FIGURE 1| Abudefduf saxatilis (sergeant major) displays different colours and development phases on different Brazilian reefs. A. Shoal of sub adults at Rocas Atoll (photo: Lucas Nunes); B. Adult and juvenile at Laje de Santos (photo: Osmar Luiz); C. Adult in Santa Catarina (photo: Thiago Fiuza); D. Male protecting its nest (purple blotch) on rock surface in Santa Catarina (photo: Thiago Fiuza).
In this study, we quantify the diel foraging patterns of A. saxatilis on two Brazilian reefs to answer three questions: 1) Does this species forage more in the benthic or planktonic compartment throughout the day? We expected that this damselfish will forage mostly on zooplankton independent of the period of the day; 2) Do different size classes forage on different substrates? We expected that smaller individuals will forage mostly on the planktonic compartment, while larger individuals would primarily forage on the benthic compartment; 3) Can the species’ diet be associated with foraging substrate selection? We expected that the diet would mainly comprise zooplankton, reflecting the foraging behaviour of this species. To address these questions, we used an integrative approach (i.e., foraging behaviour and stomach content analysis) to investigate the diel-feeding ecology of A. saxatilis on the two sampled reefs.
Material and methods
Study area. Sampling was done on two coastal rocky reefs in South-eastern Brazil (Fig.2) distanced about 800 km. The Brazilian south and southeast coast are rocky and mainly covered with macroalgae, epilithic algal matrix and sessile animals such as corals and sponges (Aued et al., 2018). Arraial do Cabo in the Rio de Janeiro State (22°58’0.69”S 42°0’39.20”W) has unique oceanographic characteristics that enable the occurrence of two different reef habitats in the same location. A sheltered bay with warmer sea surface temperature (Mean SST ~22 °C) harbours a tropical-related reef community. Outside the bay, there is a warm-temperate reef with colder waters (~18 °C) due to the direct effect of seasonal upwelling events (Valentin, 1984). The upwelling events directly favour the primary production and zooplankton biomass in both areas (Valentin, Monteiro-Ribas, 1993). Foraging behaviour data was obtained in a sheltered rocky reef inside the bay (Fig. 2). The coast of Santa Catarina state (between latitudes 27°08’26.83”S 48°28’44.33”W and 27°45’23.08”S 48°29’35.25”W) is a zone of convergence between the warm tropical waters from the Brazil Current and cold waters from the South Atlantic Central Waters (SACW). Sea surface temperature ranges seasonally from 14 to 29 ºC (Faria-Junior, Lindner, 2019).
FIGURE 2| Location of the sampled reefs in south-eastern Brazil. Red line is the site Praia do Forno in Arraial do Cabo (AC). Red dots are the sites Bombinhas, Arvoredo Island, and Praia do Matadeiro in Santa Catarina (SC).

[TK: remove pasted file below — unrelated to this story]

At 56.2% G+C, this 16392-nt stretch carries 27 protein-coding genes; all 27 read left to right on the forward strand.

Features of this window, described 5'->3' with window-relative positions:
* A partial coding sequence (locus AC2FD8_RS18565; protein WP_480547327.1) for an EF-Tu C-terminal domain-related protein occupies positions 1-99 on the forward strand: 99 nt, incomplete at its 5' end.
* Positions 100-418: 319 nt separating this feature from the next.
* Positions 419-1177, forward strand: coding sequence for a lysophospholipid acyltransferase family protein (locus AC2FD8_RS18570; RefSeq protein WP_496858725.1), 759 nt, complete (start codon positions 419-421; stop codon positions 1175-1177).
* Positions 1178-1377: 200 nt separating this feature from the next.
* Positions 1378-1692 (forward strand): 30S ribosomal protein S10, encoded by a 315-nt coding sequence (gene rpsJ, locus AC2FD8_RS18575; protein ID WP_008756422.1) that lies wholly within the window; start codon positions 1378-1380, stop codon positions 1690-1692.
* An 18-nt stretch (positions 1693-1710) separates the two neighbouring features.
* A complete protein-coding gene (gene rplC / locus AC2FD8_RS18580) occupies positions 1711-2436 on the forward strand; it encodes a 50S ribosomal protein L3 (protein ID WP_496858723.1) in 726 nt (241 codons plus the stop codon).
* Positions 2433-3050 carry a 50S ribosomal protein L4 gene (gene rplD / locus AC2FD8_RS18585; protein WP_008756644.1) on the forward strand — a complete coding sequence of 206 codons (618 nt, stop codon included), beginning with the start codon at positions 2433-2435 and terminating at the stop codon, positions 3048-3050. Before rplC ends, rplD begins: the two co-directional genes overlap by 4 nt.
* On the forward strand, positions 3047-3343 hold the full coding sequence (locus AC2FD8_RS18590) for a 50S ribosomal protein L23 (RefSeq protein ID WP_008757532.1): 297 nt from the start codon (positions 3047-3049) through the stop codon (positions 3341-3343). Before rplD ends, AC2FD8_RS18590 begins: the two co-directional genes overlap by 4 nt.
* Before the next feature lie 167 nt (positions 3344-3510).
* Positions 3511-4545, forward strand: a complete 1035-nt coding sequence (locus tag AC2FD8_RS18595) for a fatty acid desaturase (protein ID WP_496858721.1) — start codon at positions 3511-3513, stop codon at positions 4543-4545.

Sampling. On each reef,underwater observations of A. saxatilis foraging behaviour were conducted while snorkelling in shallow areas of the reef slope (< 3 m deep). The foraging behaviour was quantified during the daytime using an adaptation of the focal animal method (see Lehner, 1996), from 8:00 to 17:00h.For each observation we followed a fish individual until the event of the first bite, then we attributed a size class by visually estimating the individual total length (cm), recorded the time-interval (i.e., one-hour intervals throughout the day) when the bite occurred and the type of bitten substrate (see below). The sampling occurred following a linear path by haphazardly choosing fish individuals and thus avoiding individual resampling. If the chosen individual did not bite any substrate during a one-minute interval, it was discarded from the sampling.
Benthic substrates were grouped into five major categories: Epilithic Algal Matrix (EAM); Sargassum sp.; Calcareous Algae; Palythoa caribaeorum (Duchassaing & Michelotti, 1860); and Demersal eggs. We divided the water column into two depth strata according to the distance (visually estimated) between the fish and the reef bottom: less than 50 cm from the bottom (water column < 50 cm) and more than 50 cm from the bottom (water column > 50 cm). This was necessary due to zooplankton stratification in the water column (Alldredge, King, 2009; Heidelberg et al., 2010), which may influence fish foraging close to the bottom or near the water surface. Individuals’ were categorized into four classes, three of these classes were based on their total length: TL smaller than 5 cm (Size Class 1; SC), between 5.1 and 12 cm (SC2), and larger than 12 cm (SC3). Additionally, males in parental care (> 12 cm) were placed in a distinct category (referred to as ‘SC4’) due to behavioural differences (see Fishelson, 1970 for further details).